For American devotees of British comedy, from Monty Python to Ricky Gervais and Boris Johnson, the United Kingdom is a gift that keeps on giving. The long-running “Brexit” farce that began on “Independence Day”—the June 23, 2016 European Union referendum—is nowhere near closure. Whatever the eventual outcome of Phase I—the “withdrawal agreement”—we are not even at the beginning of the end of the omni-shambles.
But one outcome, alas, can be safely ventured: a “special relationship” between America and Britain will erode further. Although non-trivial forces of continuity remain, by accident and design Washington and London have passed an inflection point. U.S. strategic insolvency is well-advanced. The British version is effectively complete. As the Transatlantic alliance increasingly resembles a transactional association, some herald this more mature understanding. But its consequences for Britain’s rapidly collapsing role and influence as a great power, and the West as a cohesive geostrategic entity, are grave.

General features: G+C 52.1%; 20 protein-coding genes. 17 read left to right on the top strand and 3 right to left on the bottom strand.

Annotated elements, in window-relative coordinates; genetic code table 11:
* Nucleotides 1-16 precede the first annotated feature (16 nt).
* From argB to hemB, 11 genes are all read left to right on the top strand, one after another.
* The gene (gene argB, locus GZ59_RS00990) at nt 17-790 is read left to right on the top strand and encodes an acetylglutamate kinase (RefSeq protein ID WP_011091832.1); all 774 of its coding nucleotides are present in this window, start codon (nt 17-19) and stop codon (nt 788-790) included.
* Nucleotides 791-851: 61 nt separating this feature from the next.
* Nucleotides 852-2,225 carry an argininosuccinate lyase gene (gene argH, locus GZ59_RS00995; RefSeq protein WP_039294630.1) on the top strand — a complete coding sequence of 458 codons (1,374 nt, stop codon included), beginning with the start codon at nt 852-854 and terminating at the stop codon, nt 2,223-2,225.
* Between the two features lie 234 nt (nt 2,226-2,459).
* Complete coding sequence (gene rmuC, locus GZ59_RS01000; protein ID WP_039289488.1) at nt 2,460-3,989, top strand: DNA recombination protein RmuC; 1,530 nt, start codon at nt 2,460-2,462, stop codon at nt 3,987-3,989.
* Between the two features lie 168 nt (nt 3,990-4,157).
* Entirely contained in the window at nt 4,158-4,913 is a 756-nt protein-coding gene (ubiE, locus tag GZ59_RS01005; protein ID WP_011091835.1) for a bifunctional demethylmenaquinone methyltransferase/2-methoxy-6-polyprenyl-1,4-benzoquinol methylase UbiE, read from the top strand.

In his magnum opus on world order, Henry Kissinger approvingly quoted Nehru’s definition of statesmanship: “Whatever policy you may lay down, the art of conducting the foreign affairs of a country lies in finding out what is most advantageous to the country. We may talk about international goodwill and mean what we say. But in the ultimate analysis, a government functions for the good of the country it governs, and no government dare do anything which in the short or long run is manifestly to the disadvantage of that country.”1
Indeed. That, at least, is the theory. If a sound strategic principle is to do what your opponent least desires, the response to fraying U.S.-UK ties in Moscow and Beijing must be one of profound satisfaction. That alone should confirm the current moment as one of our least-finest hours. In a world of intensifying great power competition, the immediate task facing policymakers in Washington and London is damage limitation. The puzzle confronting future historians will be to explain how British and American statecraft allowed one of the most effective alliances in history to atrophy when the imperative for its revival was so urgent. What follows is an early accounting of what is being lost, and why.